In its most practical sense, sustainability means profitability. In South Africa both producer prices and production costs are capricious and result in huge variability in farm profitability. The total gross production value for most livestock products is steadily increasing. Wool is a possible exception, as prices are based on international prices and exchange rates.
The same trend is not true for field crops. Total maize gross value, for example, decreased from R22 billion in 2007/2008 to R16,4 billion in the next season and to R13,5 billion in 2009/2010. Since then, the gross value has shown a positive trend. But these aggregated figures hide the variability faced by individual farmers.
The past few years have been above average for most farmers. Winter grain producers, especially those in the Southern Cape, had three record crops in a row. Maize production increased to 14 million tons in 2013/2014, citrus and fruit producers enjoyed a record year, and beef prices recovered quickly.
The current summer-grain season is a difficult one. While some summer grain farmers in the eastern parts of the country and isolated areas of the western region will still obtain reasonable yields, the general outlook for summer grain production is less favourable.
Farmers will have to change their strategies from managing good years to managing bad years. This necessitates finding new ways and resuscitating some tried-and-tested older strategies. Those who are still enjoying the good years will do well to learn the same lessons as those who struggle to survive.
Managing good years
Farming differs from other businesses in many ways. Most notably, farm profitability is not only the result of the farm manager’s decisions and execution but is largely influenced by factors outside his control. Another difference is that farmers are able to calculate profits accurately only at the end of a production season. This means that farmers have to be very careful not to overspend, especially on medium-term assets.
While it makes sense to invest in new equipment and technology in good years, it is easy to overspend on these needlessly, especially if the transactions are financed with loans. The income tax structure enables farmers to get SARS to help pay for capital equipment with the depreciation allowance in the first three years.
Unfortunately, farmers sometimes regard the second Pajero as a necessity. Spending profits on increasing the farm’s production capacity and efficiency makes sense; it does not make sense to overspend on non-essentials. Furthermore, if one compares the profitability of crop and livestock farming in a year with bumper crops, it can become tempting to stop livestock farming and concentrate on crop production.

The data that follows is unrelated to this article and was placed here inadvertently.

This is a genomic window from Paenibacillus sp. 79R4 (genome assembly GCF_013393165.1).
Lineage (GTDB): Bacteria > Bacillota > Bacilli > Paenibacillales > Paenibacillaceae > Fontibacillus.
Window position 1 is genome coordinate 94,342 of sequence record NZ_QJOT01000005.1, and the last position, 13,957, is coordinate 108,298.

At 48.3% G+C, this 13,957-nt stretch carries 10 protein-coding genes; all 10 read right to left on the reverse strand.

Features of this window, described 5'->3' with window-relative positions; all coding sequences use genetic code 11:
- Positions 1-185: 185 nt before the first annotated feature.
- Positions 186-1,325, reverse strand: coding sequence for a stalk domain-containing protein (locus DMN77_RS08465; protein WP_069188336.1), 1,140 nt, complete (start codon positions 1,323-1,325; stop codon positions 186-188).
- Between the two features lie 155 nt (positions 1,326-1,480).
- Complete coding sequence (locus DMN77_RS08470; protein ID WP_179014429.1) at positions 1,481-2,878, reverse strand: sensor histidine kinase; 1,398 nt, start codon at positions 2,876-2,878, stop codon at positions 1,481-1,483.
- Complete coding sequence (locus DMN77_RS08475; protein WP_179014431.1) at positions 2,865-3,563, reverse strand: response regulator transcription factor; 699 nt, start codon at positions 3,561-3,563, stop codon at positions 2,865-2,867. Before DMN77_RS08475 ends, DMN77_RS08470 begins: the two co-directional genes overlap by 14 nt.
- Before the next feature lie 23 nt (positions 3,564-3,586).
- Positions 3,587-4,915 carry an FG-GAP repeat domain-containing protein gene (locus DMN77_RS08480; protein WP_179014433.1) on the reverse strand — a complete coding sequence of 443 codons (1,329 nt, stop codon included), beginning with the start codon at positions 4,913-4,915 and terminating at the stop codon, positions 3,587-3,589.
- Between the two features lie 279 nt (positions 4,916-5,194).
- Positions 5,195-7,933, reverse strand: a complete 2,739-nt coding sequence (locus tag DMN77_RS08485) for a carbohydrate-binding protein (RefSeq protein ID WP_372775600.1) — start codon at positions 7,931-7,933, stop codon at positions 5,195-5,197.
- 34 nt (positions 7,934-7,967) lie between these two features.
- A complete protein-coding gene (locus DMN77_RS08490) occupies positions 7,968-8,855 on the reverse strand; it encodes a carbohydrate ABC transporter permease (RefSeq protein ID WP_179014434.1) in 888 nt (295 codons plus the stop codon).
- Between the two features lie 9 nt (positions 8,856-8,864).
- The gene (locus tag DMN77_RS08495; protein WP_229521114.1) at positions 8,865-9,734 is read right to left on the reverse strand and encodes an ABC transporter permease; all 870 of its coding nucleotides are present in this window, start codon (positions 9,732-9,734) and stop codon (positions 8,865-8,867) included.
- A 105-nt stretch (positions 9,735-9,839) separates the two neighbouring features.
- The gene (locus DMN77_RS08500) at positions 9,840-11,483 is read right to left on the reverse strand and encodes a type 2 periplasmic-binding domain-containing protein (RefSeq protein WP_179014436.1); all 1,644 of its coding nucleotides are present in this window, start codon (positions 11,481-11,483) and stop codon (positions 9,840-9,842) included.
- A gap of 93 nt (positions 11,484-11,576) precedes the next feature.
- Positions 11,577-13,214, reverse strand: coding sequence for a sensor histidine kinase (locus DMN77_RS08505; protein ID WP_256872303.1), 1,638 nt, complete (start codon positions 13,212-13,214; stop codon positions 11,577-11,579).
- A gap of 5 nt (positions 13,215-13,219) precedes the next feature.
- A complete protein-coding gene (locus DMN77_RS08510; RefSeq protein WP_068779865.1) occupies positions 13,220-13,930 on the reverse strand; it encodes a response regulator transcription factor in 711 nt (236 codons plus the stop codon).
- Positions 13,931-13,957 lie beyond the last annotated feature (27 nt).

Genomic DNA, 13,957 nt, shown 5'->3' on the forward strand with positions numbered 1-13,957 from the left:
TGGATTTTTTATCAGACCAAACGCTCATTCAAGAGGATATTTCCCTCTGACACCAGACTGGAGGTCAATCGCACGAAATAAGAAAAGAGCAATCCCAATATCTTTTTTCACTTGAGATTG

Inevitably, however, the good years are followed by the bad, and those farmers with livestock enterprises are able to survive these. Crop production costs are so high that few farmers can survive a failed crop if there are no other enterprises to help carry the fixed and living cost.
Managing tough years
The process of managing difficult years should start in the good years. Farmers with the necessary reserves can survive periods of low income. These reserves can be in the form of cash, livestock or even an unused credit limit. Farmers with up-to-date cash flow budgets and cash flow statements are able to identify periods of cash shortages well in advance; this enables them to plan for these periods with their credit providers. For this reason, it’s important to keep one’s credit provider up to date with the current situation.
When cash flow pinches, it makes sense to cut costs – but the correct costs must be cut! Cutting costs by reducing fertiliser, feed and chemical use can result in lower production and lower income. The goal is not merely to reduce costs but to reduce fixed costs.
Sustainable farming implies that the farmer is able to service outstanding debt, pay for farming requisites and have a surplus to cover living costs. Long-term sustainability implies that farm profits must be re-invested to grow the farm business as per-unit margins remain under pressure.
Most western countries have schemes to help farmers to manage adverse conditions. We do not have this type of scheme in South Africa. But our farmers have managed to survive and prosper under difficult conditions and will continue to do so.